Say "Who fears a Pholcus phalangioides" 3 times really phast.
"...The agricultural economy has also been hit hard. In the east, many producers reported losing virtually all of their harvest. Dumile and ended the season of mangoes and farms darlings Salazie are also devastated. Agricultural Chamber of Reunion laments 40 million loss for farmers Reunion."Chokos, although never exactly popular in Australia, were nevertheless, widely used, mostly to make choko jam but also to boil to grim death. Choko vines were a common lounger on innercity paling fences, dropping their fruits right beside the dunny (outhouse).They are much more expensive now, now that that type of neighbourhood is history. But chokos have never lost their fascination to me. I like to eat them raw, but often leave them to age because they have such personality. That inclination to go wild when no one is looking ...
I was young and foolish and very keen to have the job, which for some reason seemed to me to be glorious in its marginality and fascinating in its monotony.Starting out with a very funny job interview (to be a slush reader) in which honesty conquers ‘taste’, this charming novella is about the writer as a young man; specifically, his moonlighting for an Israeli science fiction publisher. Heavens Publishing, Inc. owned by Nathan Katzenberg.
“Here’s your desk,” said Katzenberg, this time with his reading glasses on, and pointed to a part of his desk that really didn’t look any different from the rest of it, being covered with papers and ash. An ancient swivel chair had been placed to the side, so that Katzenberg and I would sit in a right angle to each other.The romance of it all!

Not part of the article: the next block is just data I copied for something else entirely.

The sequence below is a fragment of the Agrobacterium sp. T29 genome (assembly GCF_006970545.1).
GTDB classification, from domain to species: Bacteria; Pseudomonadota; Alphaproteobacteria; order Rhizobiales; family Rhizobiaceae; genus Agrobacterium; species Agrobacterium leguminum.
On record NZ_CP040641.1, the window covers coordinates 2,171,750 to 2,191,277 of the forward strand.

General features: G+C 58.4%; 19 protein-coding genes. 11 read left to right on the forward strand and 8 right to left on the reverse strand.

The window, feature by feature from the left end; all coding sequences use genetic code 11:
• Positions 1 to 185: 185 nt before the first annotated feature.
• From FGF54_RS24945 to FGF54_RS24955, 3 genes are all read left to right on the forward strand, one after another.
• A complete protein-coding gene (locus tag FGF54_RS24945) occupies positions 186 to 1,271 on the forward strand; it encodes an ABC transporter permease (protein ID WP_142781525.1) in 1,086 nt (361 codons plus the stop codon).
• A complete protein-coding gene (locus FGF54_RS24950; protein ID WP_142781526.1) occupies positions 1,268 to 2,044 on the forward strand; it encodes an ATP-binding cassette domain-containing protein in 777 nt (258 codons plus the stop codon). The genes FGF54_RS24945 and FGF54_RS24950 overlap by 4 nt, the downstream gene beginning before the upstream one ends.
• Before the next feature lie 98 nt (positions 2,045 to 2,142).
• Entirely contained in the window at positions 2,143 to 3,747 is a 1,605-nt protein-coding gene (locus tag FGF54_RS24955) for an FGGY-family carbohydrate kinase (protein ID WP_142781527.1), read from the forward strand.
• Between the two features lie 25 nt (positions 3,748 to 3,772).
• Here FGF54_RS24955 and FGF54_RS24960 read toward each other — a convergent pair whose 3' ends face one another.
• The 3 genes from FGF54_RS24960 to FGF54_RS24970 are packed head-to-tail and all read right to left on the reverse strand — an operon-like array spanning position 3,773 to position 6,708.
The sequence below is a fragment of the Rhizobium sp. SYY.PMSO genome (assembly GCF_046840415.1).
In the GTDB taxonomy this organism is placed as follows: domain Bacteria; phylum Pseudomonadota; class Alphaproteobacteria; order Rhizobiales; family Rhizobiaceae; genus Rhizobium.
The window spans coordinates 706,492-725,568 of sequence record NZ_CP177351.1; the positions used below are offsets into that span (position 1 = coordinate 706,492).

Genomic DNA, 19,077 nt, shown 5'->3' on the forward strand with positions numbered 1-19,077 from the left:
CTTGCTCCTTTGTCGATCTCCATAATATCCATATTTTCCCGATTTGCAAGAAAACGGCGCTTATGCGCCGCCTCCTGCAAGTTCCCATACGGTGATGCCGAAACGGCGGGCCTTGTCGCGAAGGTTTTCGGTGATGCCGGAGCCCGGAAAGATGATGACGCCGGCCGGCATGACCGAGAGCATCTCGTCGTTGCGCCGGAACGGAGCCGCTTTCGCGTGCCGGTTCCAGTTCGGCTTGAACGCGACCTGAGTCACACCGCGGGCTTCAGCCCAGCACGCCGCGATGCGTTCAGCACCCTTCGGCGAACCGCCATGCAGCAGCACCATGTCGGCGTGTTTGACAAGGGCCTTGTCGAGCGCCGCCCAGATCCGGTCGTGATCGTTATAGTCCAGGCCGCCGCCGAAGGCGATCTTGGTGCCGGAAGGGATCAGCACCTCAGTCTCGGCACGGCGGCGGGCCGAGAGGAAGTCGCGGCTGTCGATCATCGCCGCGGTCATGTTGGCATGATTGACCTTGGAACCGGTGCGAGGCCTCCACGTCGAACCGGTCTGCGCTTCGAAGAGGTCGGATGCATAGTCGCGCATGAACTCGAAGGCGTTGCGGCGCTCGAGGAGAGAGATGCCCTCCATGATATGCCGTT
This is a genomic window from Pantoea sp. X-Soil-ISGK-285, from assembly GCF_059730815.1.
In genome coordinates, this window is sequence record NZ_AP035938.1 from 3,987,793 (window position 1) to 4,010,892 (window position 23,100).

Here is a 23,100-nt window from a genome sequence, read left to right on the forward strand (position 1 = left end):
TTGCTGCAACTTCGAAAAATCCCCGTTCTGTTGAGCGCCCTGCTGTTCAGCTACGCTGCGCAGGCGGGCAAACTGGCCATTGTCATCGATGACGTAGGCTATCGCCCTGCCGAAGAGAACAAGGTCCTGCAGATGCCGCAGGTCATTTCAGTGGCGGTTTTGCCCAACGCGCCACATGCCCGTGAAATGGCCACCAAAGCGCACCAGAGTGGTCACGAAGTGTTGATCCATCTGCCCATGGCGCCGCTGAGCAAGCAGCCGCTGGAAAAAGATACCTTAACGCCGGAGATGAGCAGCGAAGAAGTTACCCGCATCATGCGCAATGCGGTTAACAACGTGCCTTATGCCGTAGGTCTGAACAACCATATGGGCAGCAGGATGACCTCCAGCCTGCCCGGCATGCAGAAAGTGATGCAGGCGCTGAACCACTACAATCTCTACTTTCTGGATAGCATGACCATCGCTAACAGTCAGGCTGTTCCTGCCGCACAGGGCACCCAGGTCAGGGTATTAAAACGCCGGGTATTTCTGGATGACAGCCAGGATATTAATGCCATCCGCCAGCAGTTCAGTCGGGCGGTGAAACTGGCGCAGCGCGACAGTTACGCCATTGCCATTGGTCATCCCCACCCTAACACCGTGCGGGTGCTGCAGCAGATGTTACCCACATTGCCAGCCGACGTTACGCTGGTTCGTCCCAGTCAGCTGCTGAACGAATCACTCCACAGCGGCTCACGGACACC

Katzenberg pushed a big stack of paper in my direction. “Those are the stories we received last week,” he said. “You can start”He quickly learns that most stories are “really not” good. And that even if he thinks something in one might have something in it that works for him, that’s no basis for passing it up the line to Katzenberg.
I remember thinking to myself, That’s it. Now you’re a member of the editorial staff of a science fiction and fantasy magazine. And not just any magazine, but the famous Starlight, no less. It was a dream come true.
“Is this your idea of a good idea?” Katzenberg said, and one of his eyebrows rose reproachfully.The story is unforgettable if read only for the relationship between these two. The inscrutable Katzenberg, kind, impatient, and maddeningly skilled, can tell how any story ends when just told a scrap about the beginning. The writer learns how to write, how not to write, and how many stories submitted to the magazine are unoriginal while some that aren’t, are so badly written that they fail as well.
Soon enough, Katzenberg says, “Do you consider all of the stories that you’ve read so far to be of an insufficient quality?”
“I . . .” I said.
“With this machine,” he tells his old father, “anyone can write a story… I am going to manufacture and sell it in this country…In course of time, every home in the country will possess one and we will produce more stories than any nation in the world. Now we are a little backward. Except for Ramayana and Mahabharata, those old stories, there is no modern writing, whereas in America alone every publishing season ten thousand books are published… Today we have to compete with advanced countries not only in economics and industry, but also in culture.”Good observers need no machine, Lavie Tidhar has proved that. And so has Nir Yaniv. May his words be translated more and more. And thank you, Lavie, for all your fine work. You’re not only a fine writer, but a generous one. I look forward to reading those works you’ve both collaborated on, too. It would be cruel to have us depend only our imaginations for Retzach Bidyoni (Fictional Murder).